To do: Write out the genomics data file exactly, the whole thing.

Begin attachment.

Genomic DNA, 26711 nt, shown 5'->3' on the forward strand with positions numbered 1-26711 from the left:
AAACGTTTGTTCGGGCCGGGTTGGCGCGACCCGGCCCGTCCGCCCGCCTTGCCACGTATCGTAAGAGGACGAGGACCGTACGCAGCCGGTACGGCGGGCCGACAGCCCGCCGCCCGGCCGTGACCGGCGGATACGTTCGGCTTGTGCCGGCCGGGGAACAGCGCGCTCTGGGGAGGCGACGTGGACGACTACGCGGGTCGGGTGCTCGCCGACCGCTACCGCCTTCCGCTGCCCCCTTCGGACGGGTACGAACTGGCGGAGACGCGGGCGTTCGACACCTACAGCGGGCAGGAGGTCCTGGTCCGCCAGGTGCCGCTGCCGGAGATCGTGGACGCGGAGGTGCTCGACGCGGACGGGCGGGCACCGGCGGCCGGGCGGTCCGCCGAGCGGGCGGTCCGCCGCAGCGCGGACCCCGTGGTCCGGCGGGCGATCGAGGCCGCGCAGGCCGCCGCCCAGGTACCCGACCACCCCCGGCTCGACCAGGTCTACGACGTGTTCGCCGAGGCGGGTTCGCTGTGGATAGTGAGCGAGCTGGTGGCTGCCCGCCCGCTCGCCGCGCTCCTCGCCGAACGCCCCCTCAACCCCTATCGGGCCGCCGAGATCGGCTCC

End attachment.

Genomic DNA, 26711 nt, shown 5'->3' on the forward strand with positions numbered 1-26711 from the left:
AAACGTTTGTTCGGGCCGGGTTGGCGCGACCCGGCCCGTCCGCCCGCCTTGCCACGTATCGTAAGAGGACGAGGACCGTACGCAGCCGGTACGGCGGGCCGACAGCCCGCCGCCCGGCCGTGACCGGCGGATACGTTCGGCTTGTGCCGGCCGGGGAACAGCGCGCTCTGGGGAGGCGACGTGGACGACTACGCGGGTCGGGTGCTCGCCGACCGCTACCGCCTTCCGCTGCCCCCTTCGGACGGGTACGAACTGGCGGAGACGCGGGCGTTCGACACCTACAGCGGGCAGGAGGTCCTGGTCCGCCAGGTGCCGCTGCCGGAGATCGTGGACGCGGAGGTGCTCGACGCGGACGGGCGGGCACCGGCGGCCGGGCGGTCCGCCGAGCGGGCGGTCCGCCGCAGCGCGGACCCCGTGGTCCGGCGGGCGATCGAGGCCGCGCAGGCCGCCGCCCAGGTACCCGACCACCCCCGGCTCGACCAGGTCTACGACGTGTTCGCCGAGGCGGGTTCGCTGTGGATAGTGAGCGAGCTGGTGGCTGCCCGCCCGCTCGCCGCGCTCCTCGCCGAACGCCCCCTCAACCCCTATCGGGCCGCCGAGATCGGCTCC